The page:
The Scarlet Pimpernel

When SCERA announced it would stage the regional premieres of two recent Broadway hits, some supposed the theater was getting ahead of itself, hastily scheduling big-name shows without considering whether it had the resources to do them well.

SCERA’s production of “Titanic: The Musical” silenced the skeptics (among whom I was one), and now the season comes to a superior end with “The Scarlet Pimpernel,” a grandly entertaining musical comedy/drama, directed by Jerry Elison, with a splendid score and several luminous performances.

The time is the late 1700s, in the midst of one of those revolutions the French were always having. Under the single-minded leadership of the wormy Chauvelin (Scott Montgomery), the guillotine is kept in constant motion, often at the expense of justice.

Sir Percy Blakeney (Brad Montgomery), an English dandy, wants to fight Chauvelin, spurred by the heartbreaking suspicion that his new wife Marguerite (Brianna Lea Gray) fed Chauvelin information that led to the death of a comrade. Percy accurately describes himself and his friends as “useless dilettantes” — well-educated but unequipped for combat — so they elect to fight the new regime by outsmarting it.

Their acts of giddy terrorism — which include things like unleashing several dozen geese as a means of interrupting a beheading — are always accompanied by a note from “The Scarlet Pimpernel.” Chauvelin becomes obsessively determined to identify and capture the scoundrel. And the race is on!

The show begins darkly, with Chauvelin and the doomed St. Cyr (Michael Jensen) singing the ghastly “Madame Guillotine.” Not long after that, Percy sings his haunting “Prayer,” in which he bemoans his new bride’s apparently traitorous behavior. The music throughout (by Frank Wildhorn, who also scored “Jekyll & Hyde” — and it shows) tends toward the ominous, with a few notable exceptions. Chief among them is “The Creation of Man,” a delightfully funny number that explains Percy’s ability to conceal his identity: He and his cohorts (Spencer Hall, Brandon Cecala, Michael Jensen, Kevin Carlin, Tony Winkel, Nathan Lundquist) are such foppish clotheshorses, no one would ever suspect them of being the heroic Scarlet Pimpernel.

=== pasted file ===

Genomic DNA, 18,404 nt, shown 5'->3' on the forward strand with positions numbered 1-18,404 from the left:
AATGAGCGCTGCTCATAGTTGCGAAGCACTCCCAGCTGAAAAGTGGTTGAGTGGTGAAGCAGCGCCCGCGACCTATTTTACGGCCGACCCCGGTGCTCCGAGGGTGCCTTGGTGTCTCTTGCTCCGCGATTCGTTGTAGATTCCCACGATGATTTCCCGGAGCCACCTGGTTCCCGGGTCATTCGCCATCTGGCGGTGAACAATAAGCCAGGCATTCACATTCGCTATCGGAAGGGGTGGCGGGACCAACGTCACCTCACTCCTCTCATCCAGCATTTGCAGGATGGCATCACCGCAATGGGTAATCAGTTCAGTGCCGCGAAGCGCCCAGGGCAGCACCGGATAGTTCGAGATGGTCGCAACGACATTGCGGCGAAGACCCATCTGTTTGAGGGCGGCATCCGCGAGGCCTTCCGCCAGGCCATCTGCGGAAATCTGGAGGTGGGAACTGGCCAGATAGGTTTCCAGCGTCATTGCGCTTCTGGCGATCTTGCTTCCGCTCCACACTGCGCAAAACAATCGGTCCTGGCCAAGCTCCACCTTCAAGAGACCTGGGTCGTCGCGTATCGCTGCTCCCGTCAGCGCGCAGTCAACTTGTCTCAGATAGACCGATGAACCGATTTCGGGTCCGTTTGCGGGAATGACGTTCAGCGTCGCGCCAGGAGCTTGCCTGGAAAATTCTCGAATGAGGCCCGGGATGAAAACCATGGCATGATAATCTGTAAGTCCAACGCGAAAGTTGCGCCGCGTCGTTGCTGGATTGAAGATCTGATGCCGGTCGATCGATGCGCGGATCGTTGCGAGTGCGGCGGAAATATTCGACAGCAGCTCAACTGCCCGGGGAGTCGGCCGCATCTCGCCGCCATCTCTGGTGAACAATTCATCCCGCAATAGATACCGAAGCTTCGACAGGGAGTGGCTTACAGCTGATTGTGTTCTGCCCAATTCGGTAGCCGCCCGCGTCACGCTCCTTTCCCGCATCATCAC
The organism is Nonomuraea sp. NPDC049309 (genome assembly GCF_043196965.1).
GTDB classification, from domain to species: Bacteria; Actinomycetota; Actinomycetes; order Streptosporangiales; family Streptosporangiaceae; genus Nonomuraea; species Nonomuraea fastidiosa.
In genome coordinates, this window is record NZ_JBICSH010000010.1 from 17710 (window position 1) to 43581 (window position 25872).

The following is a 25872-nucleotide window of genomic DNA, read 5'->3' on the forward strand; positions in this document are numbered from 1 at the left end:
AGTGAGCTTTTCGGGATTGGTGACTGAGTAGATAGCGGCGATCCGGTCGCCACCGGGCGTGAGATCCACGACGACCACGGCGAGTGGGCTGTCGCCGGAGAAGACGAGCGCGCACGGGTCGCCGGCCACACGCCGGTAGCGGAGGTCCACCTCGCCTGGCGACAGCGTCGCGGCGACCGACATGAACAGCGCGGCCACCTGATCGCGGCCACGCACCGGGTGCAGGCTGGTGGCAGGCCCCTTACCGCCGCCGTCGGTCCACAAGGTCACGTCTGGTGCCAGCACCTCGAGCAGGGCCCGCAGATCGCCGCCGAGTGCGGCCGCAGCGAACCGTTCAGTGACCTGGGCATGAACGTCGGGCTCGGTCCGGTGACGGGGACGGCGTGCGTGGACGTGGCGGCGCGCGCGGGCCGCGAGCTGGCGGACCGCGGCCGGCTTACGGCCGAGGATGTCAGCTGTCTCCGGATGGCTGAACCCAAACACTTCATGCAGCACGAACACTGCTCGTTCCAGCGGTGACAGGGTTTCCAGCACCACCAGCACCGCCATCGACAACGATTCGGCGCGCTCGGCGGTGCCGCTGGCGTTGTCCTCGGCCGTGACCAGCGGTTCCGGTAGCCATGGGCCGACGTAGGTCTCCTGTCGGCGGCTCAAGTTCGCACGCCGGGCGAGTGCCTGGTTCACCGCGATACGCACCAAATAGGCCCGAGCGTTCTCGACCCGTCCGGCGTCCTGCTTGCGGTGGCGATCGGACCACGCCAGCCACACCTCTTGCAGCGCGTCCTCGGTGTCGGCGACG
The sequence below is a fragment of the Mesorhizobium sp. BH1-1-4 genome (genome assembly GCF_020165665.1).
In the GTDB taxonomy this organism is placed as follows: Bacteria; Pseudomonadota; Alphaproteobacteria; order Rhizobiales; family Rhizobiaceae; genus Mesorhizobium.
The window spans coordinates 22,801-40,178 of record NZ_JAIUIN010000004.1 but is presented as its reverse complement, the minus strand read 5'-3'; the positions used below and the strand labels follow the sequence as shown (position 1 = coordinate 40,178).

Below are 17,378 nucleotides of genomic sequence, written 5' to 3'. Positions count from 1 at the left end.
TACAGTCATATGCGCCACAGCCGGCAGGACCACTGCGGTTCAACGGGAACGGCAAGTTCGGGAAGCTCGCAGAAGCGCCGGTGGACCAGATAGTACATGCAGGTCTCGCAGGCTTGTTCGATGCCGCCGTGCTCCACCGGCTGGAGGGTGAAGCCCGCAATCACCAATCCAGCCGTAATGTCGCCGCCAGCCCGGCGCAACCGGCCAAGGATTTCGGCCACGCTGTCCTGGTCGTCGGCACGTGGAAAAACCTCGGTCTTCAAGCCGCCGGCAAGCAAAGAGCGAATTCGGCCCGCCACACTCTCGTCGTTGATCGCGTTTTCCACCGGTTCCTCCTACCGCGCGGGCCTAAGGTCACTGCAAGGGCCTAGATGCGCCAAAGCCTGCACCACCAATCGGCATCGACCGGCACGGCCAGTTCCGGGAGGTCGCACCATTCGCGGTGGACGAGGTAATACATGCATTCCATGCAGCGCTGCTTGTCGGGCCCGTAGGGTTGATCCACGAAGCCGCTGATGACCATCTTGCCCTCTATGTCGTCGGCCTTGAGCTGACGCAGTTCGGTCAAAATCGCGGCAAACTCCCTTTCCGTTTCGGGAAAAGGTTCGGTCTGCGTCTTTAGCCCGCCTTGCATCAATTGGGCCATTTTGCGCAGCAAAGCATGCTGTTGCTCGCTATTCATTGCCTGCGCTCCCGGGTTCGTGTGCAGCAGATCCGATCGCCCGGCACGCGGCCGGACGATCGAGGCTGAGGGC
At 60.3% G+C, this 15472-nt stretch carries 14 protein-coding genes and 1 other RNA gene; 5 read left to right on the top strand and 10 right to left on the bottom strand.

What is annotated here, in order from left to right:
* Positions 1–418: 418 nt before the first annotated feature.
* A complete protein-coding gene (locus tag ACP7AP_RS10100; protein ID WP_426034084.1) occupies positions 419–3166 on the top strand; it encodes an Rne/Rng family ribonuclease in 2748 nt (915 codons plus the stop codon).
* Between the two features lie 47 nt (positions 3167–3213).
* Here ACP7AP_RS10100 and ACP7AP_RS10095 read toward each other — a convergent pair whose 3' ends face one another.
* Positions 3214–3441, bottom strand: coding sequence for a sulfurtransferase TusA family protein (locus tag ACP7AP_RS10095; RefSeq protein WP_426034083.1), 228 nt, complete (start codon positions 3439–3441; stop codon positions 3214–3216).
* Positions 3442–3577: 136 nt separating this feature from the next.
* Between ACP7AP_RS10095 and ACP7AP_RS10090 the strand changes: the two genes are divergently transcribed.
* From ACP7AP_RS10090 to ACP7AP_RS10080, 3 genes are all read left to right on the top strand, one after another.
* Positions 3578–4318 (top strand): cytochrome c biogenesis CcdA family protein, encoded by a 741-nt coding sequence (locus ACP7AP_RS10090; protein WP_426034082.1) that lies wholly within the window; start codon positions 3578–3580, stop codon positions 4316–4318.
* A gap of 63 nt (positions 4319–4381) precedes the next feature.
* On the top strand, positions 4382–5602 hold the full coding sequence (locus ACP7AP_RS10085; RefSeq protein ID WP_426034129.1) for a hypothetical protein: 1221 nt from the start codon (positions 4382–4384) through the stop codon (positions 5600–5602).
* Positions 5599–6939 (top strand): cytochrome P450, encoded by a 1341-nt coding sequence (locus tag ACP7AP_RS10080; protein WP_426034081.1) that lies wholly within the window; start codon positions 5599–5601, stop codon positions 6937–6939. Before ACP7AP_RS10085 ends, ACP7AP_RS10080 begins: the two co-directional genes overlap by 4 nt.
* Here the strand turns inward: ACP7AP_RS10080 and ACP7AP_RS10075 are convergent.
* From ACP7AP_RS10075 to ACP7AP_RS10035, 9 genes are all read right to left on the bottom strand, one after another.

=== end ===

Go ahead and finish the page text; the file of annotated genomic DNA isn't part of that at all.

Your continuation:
The six men who portray Percy’s bounders are a delightful crew, playing the amusing roles for all they’re worth. Jason Button also has a nice turn as the Prince of Wales.

Scott Montgomery is great as the coldly devious Chauvelin, calling to mind Javert, from that other show about that other French Revolution. Montgomery brings honest feelings to the role, fleshing him out to be more than just The Villain.

Brianna Lea Gray’s lovely singing voice is Marguerite’s main feature. The character, oblivious to Percy’s secret life, is rather flatly written, leaving Gray to use her considerable acting prowess merely to stand on the sidelines and watch.

At the lead is Brad Montgomery, whose magnificent voice and fine-tuned acting ability sparkle throughout the show. His comic scenes opposite his brother are marvelously funny, as Percy smoothly convinces Chauvelin he is not the Scarlet Pimpernel; his dramatic moments, conveyed mostly in song, are empowered by his gorgeous voice and earnest delivery. Fans of musical theater will love this diverting, sophisticated show.

The postscript addressing SCERA's unprofessional attitude toward sets was met with much support from the cast members, who were even more bothered by it than I was. No response from SCERA.